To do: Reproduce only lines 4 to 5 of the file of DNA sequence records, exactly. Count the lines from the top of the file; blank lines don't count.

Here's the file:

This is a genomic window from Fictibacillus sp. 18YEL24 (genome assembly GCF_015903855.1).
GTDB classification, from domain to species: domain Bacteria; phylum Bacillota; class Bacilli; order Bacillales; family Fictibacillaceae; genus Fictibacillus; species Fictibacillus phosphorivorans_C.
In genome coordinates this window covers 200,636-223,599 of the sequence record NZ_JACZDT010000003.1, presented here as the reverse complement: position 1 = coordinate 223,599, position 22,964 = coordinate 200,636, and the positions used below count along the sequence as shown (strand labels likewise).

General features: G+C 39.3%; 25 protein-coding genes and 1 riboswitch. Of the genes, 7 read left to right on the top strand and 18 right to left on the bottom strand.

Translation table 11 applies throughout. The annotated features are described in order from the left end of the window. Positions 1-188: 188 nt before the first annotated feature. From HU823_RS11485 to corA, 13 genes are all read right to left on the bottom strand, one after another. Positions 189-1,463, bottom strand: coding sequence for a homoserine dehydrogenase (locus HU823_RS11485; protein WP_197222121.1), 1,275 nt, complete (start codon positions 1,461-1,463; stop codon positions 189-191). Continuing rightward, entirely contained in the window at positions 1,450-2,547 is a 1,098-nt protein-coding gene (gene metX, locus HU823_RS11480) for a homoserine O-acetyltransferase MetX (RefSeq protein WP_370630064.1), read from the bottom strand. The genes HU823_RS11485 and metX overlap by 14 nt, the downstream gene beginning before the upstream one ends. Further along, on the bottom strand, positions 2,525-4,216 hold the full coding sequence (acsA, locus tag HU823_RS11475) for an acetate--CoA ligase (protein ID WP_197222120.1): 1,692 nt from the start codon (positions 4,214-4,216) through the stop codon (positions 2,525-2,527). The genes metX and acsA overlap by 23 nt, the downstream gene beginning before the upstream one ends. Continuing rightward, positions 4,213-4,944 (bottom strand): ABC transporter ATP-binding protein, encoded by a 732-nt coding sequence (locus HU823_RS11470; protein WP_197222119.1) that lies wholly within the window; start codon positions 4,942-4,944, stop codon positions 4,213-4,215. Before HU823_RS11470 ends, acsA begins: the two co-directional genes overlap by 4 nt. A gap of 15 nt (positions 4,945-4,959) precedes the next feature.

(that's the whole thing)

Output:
General features: G+C 39.3%; 25 protein-coding genes and 1 riboswitch. Of the genes, 7 read left to right on the top strand and 18 right to left on the bottom strand.

Translation table 11 applies throughout. The annotated features are described in order from the left end of the window. Positions 1-188: 188 nt before the first annotated feature. From HU823_RS11485 to corA, 13 genes are all read right to left on the bottom strand, one after another. Positions 189-1,463, bottom strand: coding sequence for a homoserine dehydrogenase (locus HU823_RS11485; protein WP_197222121.1), 1,275 nt, complete (start codon positions 1,461-1,463; stop codon positions 189-191). Continuing rightward, entirely contained in the window at positions 1,450-2,547 is a 1,098-nt protein-coding gene (gene metX, locus HU823_RS11480) for a homoserine O-acetyltransferase MetX (RefSeq protein WP_370630064.1), read from the bottom strand. The genes HU823_RS11485 and metX overlap by 14 nt, the downstream gene beginning before the upstream one ends. Further along, on the bottom strand, positions 2,525-4,216 hold the full coding sequence (acsA, locus tag HU823_RS11475) for an acetate--CoA ligase (protein ID WP_197222120.1): 1,692 nt from the start codon (positions 4,214-4,216) through the stop codon (positions 2,525-2,527). The genes metX and acsA overlap by 23 nt, the downstream gene beginning before the upstream one ends. Continuing rightward, positions 4,213-4,944 (bottom strand): ABC transporter ATP-binding protein, encoded by a 732-nt coding sequence (locus HU823_RS11470; protein WP_197222119.1) that lies wholly within the window; start codon positions 4,942-4,944, stop codon positions 4,213-4,215. Before HU823_RS11470 ends, acsA begins: the two co-directional genes overlap by 4 nt. A gap of 15 nt (positions 4,945-4,959) precedes the next feature.